Tuesday, May 13, 2014

In only three years . . .

     I have a friend, a genealogist for hire, who has authored many articles about our area’s defunct graveyards and done a lot of gravestone transcribing.  Not too long ago, he photographed and transcribed the stones in a local cemetery.
    When I asked him if he planned to post the photos on one of the several online cemetery or grave sites, he said he had destroyed the images after he was through using them to verify his transcriptions.   His explanation was threefold:  the photos weren’t very good, he didn’t have time to contribute them to an online site, and he took a dim view of sites that accept undocumented genealogical information along with photos. 
    A transcription is certainly better than nothing, but “a picture is worth a thousand words.”  Any photograph, even if badly composed and/or badly exposed, can be a treasured link to the past.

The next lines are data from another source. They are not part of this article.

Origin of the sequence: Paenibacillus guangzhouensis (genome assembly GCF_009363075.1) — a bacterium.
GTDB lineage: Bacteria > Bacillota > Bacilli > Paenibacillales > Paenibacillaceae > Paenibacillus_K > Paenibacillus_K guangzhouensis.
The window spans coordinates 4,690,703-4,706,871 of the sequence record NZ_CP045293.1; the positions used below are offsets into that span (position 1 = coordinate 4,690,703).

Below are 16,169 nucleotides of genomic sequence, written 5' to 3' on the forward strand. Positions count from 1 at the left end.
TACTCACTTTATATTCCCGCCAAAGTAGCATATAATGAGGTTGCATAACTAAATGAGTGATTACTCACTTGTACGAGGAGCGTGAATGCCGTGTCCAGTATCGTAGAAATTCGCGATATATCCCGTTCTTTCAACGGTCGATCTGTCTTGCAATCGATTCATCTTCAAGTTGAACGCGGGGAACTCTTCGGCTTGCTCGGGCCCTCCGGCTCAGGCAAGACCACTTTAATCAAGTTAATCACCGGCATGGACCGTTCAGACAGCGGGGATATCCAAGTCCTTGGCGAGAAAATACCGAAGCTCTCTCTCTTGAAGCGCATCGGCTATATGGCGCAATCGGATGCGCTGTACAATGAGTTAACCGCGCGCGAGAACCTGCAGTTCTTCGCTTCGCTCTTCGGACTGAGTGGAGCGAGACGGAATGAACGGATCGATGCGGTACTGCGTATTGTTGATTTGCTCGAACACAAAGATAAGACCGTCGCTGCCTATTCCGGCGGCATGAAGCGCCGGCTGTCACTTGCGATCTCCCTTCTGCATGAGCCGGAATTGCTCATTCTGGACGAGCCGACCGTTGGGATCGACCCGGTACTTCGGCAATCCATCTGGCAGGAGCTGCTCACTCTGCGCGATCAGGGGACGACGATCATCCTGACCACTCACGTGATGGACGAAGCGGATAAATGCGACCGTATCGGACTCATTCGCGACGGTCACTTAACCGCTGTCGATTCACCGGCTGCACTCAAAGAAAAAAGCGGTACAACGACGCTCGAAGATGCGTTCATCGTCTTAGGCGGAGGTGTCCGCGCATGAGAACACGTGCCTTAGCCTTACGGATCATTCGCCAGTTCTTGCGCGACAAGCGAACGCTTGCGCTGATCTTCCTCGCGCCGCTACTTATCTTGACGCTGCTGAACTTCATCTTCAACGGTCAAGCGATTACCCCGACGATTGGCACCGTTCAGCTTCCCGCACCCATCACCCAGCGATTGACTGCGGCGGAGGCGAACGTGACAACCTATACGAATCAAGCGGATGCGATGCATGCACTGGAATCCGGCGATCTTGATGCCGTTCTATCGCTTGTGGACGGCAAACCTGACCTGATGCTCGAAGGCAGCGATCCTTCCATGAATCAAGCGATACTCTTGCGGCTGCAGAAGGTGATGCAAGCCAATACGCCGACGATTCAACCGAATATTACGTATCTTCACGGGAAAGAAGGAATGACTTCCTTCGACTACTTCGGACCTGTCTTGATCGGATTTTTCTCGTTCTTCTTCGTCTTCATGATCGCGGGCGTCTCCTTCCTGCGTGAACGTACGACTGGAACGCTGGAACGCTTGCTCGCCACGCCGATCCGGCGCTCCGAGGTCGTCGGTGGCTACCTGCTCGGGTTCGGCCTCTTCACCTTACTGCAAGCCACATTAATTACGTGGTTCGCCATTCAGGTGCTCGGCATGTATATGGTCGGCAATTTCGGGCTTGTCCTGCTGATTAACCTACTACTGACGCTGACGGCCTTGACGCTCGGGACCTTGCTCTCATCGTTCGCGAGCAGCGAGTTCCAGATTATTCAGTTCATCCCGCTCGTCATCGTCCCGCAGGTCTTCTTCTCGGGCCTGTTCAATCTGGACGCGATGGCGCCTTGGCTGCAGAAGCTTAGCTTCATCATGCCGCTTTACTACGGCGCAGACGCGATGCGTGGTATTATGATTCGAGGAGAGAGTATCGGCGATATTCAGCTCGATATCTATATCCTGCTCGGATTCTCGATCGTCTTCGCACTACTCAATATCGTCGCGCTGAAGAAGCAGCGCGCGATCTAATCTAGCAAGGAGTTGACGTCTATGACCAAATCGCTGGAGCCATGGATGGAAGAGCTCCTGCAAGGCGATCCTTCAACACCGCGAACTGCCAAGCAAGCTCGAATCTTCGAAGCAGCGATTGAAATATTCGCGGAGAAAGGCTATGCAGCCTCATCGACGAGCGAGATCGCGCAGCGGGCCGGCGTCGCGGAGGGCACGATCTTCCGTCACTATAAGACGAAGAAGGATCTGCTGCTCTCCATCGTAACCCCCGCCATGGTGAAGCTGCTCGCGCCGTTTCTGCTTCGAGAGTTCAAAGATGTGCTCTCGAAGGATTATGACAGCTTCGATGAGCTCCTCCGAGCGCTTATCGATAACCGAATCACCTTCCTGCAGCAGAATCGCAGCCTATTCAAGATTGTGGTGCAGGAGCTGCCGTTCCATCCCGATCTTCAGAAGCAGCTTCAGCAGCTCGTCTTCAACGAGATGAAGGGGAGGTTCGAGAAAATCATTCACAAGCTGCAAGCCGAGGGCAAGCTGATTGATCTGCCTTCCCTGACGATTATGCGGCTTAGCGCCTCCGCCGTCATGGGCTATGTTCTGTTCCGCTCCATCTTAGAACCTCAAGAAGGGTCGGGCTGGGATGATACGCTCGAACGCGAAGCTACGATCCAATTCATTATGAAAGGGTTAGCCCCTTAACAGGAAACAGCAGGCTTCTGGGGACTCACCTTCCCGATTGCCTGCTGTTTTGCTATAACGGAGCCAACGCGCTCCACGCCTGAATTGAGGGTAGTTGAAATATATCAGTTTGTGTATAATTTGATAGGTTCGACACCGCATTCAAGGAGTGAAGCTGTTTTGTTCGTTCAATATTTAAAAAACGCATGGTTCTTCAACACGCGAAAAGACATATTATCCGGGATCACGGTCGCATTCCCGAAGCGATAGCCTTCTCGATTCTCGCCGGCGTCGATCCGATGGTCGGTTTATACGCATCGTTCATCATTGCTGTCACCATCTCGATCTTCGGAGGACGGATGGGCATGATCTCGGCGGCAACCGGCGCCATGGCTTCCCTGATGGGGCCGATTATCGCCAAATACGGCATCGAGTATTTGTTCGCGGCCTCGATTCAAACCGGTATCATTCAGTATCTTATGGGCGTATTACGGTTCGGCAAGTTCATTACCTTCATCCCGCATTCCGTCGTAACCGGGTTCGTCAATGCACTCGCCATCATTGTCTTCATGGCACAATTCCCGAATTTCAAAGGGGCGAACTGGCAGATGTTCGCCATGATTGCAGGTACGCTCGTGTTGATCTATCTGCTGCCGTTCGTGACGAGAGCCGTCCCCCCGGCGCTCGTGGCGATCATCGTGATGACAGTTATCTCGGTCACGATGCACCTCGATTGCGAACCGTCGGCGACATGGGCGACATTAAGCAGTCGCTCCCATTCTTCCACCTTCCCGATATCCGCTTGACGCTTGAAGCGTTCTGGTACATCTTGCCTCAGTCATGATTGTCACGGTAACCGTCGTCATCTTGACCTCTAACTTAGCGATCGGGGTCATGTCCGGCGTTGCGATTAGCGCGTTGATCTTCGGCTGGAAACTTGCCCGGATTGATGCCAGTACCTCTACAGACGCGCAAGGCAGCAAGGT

Old stones are deteriorating and disappearing at a rapid rate and even new ones are subject to vandalism, mowing damage, weather conditions, and more.  What a shame to lose forever a photograph that might have been someone's visual link to an ancestor.
    See what can happen to a gravestone in only three years!
    Share your cemetery photographs.  Contribute them to an online grave site.


Rachel Hall's marker in Washington Street Cemetery, Middletown (Middlesex) CT from Buffalogen's photo collection